Chinese New Year, or Lunar Year, as it is also called, dates back about 3,500 years. Chinese New Year is filled with stories and myths. One of the most popular is about the mythical beast Nian, who ate livestock, crops, and even people on the eve of a new year. To prevent Nian from attacking people and causing destruction, people put out food at their doors for Nian. It’s said that a wise old man figured out that Nian was scared of loud noises and the color red. So, people began putting red lanterns and red scrolls on their windows and doors to stop Nian from coming inside. Crackling bamboo (which in modern times has been replaced by firecrackers) was lit to scare Nian away.
Tied to the Chinese lunar calendar, the holiday is traditionally a time to honor household and heavenly deities, as well as ancestors. With the popular adoption of the Western calendar in 1912, the Chinese joined in celebrating January 1st as New Year’s Day. The Chinese calendar also includes the Chinese zodiac, the cycle of twelve signs along the apparent path of the sun through the cosmos. Each new year was marked by the characteristics of one of the 12 zodiac animals: rat, ox, tiger, rabbit, dragon, snake, horse, sheep, monkey, rooster, dog, and pig. 2022 is the year of the tiger.
Chinese New Year is the most important social and economic holiday in China. Chinese New Year typically begins with the new moon that occurs between the end of January and the end of February, and it lasts about 15 days, until the full moon arrives with the Festival of Lanterns. In 2022, Chinese New Year will begin on Tuesday, February 1st.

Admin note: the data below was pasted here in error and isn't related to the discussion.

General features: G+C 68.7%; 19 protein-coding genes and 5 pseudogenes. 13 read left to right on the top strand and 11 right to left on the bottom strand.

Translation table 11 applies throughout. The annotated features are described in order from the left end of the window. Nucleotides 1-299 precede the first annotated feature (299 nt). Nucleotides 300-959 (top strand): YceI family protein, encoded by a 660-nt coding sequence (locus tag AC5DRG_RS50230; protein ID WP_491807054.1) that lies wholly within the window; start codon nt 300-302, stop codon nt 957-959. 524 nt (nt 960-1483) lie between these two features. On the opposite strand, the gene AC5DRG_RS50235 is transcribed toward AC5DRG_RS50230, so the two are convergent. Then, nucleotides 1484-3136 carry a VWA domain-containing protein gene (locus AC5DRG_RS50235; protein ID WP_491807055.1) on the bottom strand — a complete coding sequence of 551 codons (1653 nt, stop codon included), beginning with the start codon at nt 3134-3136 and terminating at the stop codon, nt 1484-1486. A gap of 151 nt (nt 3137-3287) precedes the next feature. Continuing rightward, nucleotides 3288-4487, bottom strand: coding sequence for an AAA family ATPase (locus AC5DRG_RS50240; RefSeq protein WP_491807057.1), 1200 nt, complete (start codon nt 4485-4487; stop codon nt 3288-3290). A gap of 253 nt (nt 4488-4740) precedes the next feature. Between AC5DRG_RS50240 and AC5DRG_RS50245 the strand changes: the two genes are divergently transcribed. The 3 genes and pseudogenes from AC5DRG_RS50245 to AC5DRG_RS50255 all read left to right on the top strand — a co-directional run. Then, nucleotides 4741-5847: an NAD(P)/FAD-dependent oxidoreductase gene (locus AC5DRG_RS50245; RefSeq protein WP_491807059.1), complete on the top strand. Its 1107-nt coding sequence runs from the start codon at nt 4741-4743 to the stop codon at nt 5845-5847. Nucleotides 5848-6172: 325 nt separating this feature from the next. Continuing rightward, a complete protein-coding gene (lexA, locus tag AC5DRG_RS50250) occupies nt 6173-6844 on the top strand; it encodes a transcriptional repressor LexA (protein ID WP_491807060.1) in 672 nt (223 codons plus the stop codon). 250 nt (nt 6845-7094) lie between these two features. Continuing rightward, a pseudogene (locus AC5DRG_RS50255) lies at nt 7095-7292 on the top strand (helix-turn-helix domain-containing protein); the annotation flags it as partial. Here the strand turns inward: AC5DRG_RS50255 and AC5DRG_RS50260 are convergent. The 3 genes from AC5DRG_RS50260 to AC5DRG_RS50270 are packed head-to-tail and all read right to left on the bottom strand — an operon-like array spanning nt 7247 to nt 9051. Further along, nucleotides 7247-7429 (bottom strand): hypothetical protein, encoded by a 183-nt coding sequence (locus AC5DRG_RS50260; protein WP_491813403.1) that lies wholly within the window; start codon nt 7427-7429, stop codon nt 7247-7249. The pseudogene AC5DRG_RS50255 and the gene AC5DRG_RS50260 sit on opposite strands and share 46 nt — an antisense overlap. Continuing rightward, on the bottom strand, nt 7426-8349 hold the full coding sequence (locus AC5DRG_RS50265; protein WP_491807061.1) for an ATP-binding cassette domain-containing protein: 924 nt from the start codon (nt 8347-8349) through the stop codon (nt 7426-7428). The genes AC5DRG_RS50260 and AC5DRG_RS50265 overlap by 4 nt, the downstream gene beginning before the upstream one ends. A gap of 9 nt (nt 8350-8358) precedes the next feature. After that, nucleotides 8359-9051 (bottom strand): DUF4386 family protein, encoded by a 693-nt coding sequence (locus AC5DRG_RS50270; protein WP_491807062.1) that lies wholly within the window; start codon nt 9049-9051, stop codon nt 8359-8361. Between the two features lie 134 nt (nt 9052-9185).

Many customs take place to celebrate Chinese New Year. Houses are thoroughly cleaned to rid them of “huiqi,” which might have collected during the old year. Cleaning is meant to appease the gods who would be coming down from heaven to make inspections. Ritual sacrifices of food and paper icons are offered to gods and ancestors. People post scrolls printed on red paper with lucky messages outside and set off firecrackers to frighten evil spirits away. On the last day of Chinese New Year, people carry large paper lanterns and walk along the streets. The theory is that this is supposed to light the way for the new year to begin.
Feasting is also an important part of the celebration. Extended family joins around the table for a feast that includes fish as the last course, as it is symbolic of abundance, and therefore, not meant to be eaten. During the first five days of the New Year, people eat long noodles (never cut) to symbolize long life. On the 15th and final day of the New Year, round dumplings shaped like the full moon are eaten to symbolize wealth, reunion, and harmony in the new year.
Thinking of celebrating with the children in your program this year? A family in your program may love to come into your center and share special ways they celebrate the holiday. They could share traditions, read a book about the holiday, teach them a few words in Chinese, or bring in food for children to sample. Classrooms could be decorated in traditional Chinese New Year colors- red and gold and children could make simple paper lanterns. You could also select a time by giving the children noise makers and letting them make lots of noise to celebrate!